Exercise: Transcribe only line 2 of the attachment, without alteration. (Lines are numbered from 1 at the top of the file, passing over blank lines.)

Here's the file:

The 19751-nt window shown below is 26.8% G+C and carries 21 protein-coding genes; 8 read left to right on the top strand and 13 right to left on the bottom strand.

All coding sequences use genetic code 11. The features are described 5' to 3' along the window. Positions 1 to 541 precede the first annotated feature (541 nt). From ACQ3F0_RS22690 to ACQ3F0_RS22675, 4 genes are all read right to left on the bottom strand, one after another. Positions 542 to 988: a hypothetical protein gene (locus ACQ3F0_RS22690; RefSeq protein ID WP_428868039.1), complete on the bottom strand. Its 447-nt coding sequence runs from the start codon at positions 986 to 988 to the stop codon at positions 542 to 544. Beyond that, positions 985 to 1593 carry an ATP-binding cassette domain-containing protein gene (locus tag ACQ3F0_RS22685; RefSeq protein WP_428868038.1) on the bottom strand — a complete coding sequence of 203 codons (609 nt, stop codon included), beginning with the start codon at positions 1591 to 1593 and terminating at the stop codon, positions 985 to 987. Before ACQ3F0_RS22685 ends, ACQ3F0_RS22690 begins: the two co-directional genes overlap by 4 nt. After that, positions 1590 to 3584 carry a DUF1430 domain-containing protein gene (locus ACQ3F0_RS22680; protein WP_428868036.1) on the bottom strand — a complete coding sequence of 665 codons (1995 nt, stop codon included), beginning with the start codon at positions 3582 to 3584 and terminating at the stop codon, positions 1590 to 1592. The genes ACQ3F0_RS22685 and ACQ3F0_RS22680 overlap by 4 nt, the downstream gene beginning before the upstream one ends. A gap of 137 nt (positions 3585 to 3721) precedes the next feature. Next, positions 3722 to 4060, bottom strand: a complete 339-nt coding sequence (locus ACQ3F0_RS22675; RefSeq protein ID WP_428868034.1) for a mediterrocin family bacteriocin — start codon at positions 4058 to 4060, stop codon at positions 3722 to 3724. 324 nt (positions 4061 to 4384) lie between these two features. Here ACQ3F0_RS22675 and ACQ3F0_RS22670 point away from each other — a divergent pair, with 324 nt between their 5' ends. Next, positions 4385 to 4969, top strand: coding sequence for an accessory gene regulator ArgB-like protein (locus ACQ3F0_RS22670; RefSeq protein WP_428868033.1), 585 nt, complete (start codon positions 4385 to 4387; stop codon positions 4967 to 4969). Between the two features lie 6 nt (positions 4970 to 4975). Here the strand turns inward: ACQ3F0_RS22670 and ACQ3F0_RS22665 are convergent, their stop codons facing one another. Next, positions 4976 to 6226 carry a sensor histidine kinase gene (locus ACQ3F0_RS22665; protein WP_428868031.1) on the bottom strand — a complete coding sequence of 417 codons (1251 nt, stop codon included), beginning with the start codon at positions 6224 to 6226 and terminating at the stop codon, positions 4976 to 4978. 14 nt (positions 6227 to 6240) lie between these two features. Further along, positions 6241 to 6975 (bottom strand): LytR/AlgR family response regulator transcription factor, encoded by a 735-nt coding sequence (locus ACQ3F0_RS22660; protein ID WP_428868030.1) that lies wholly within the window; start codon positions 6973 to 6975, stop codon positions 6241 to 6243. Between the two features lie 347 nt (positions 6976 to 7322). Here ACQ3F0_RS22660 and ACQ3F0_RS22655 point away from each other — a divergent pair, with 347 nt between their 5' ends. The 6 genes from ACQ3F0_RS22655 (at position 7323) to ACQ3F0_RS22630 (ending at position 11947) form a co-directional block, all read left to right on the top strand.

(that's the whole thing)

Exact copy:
All coding sequences use genetic code 11. The features are described 5' to 3' along the window. Positions 1 to 541 precede the first annotated feature (541 nt). From ACQ3F0_RS22690 to ACQ3F0_RS22675, 4 genes are all read right to left on the bottom strand, one after another. Positions 542 to 988: a hypothetical protein gene (locus ACQ3F0_RS22690; RefSeq protein ID WP_428868039.1), complete on the bottom strand. Its 447-nt coding sequence runs from the start codon at positions 986 to 988 to the stop codon at positions 542 to 544. Beyond that, positions 985 to 1593 carry an ATP-binding cassette domain-containing protein gene (locus tag ACQ3F0_RS22685; RefSeq protein WP_428868038.1) on the bottom strand — a complete coding sequence of 203 codons (609 nt, stop codon included), beginning with the start codon at positions 1591 to 1593 and terminating at the stop codon, positions 985 to 987. Before ACQ3F0_RS22685 ends, ACQ3F0_RS22690 begins: the two co-directional genes overlap by 4 nt. After that, positions 1590 to 3584 carry a DUF1430 domain-containing protein gene (locus ACQ3F0_RS22680; protein WP_428868036.1) on the bottom strand — a complete coding sequence of 665 codons (1995 nt, stop codon included), beginning with the start codon at positions 3582 to 3584 and terminating at the stop codon, positions 1590 to 1592. The genes ACQ3F0_RS22685 and ACQ3F0_RS22680 overlap by 4 nt, the downstream gene beginning before the upstream one ends. A gap of 137 nt (positions 3585 to 3721) precedes the next feature. Next, positions 3722 to 4060, bottom strand: a complete 339-nt coding sequence (locus ACQ3F0_RS22675; RefSeq protein ID WP_428868034.1) for a mediterrocin family bacteriocin — start codon at positions 4058 to 4060, stop codon at positions 3722 to 3724. 324 nt (positions 4061 to 4384) lie between these two features. Here ACQ3F0_RS22675 and ACQ3F0_RS22670 point away from each other — a divergent pair, with 324 nt between their 5' ends. Next, positions 4385 to 4969, top strand: coding sequence for an accessory gene regulator ArgB-like protein (locus ACQ3F0_RS22670; RefSeq protein WP_428868033.1), 585 nt, complete (start codon positions 4385 to 4387; stop codon positions 4967 to 4969). Between the two features lie 6 nt (positions 4970 to 4975). Here the strand turns inward: ACQ3F0_RS22670 and ACQ3F0_RS22665 are convergent, their stop codons facing one another. Next, positions 4976 to 6226 carry a sensor histidine kinase gene (locus ACQ3F0_RS22665; protein WP_428868031.1) on the bottom strand — a complete coding sequence of 417 codons (1251 nt, stop codon included), beginning with the start codon at positions 6224 to 6226 and terminating at the stop codon, positions 4976 to 4978. 14 nt (positions 6227 to 6240) lie between these two features. Further along, positions 6241 to 6975 (bottom strand): LytR/AlgR family response regulator transcription factor, encoded by a 735-nt coding sequence (locus ACQ3F0_RS22660; protein ID WP_428868030.1) that lies wholly within the window; start codon positions 6973 to 6975, stop codon positions 6241 to 6243. Between the two features lie 347 nt (positions 6976 to 7322). Here ACQ3F0_RS22660 and ACQ3F0_RS22655 point away from each other — a divergent pair, with 347 nt between their 5' ends. The 6 genes from ACQ3F0_RS22655 (at position 7323) to ACQ3F0_RS22630 (ending at position 11947) form a co-directional block, all read left to right on the top strand.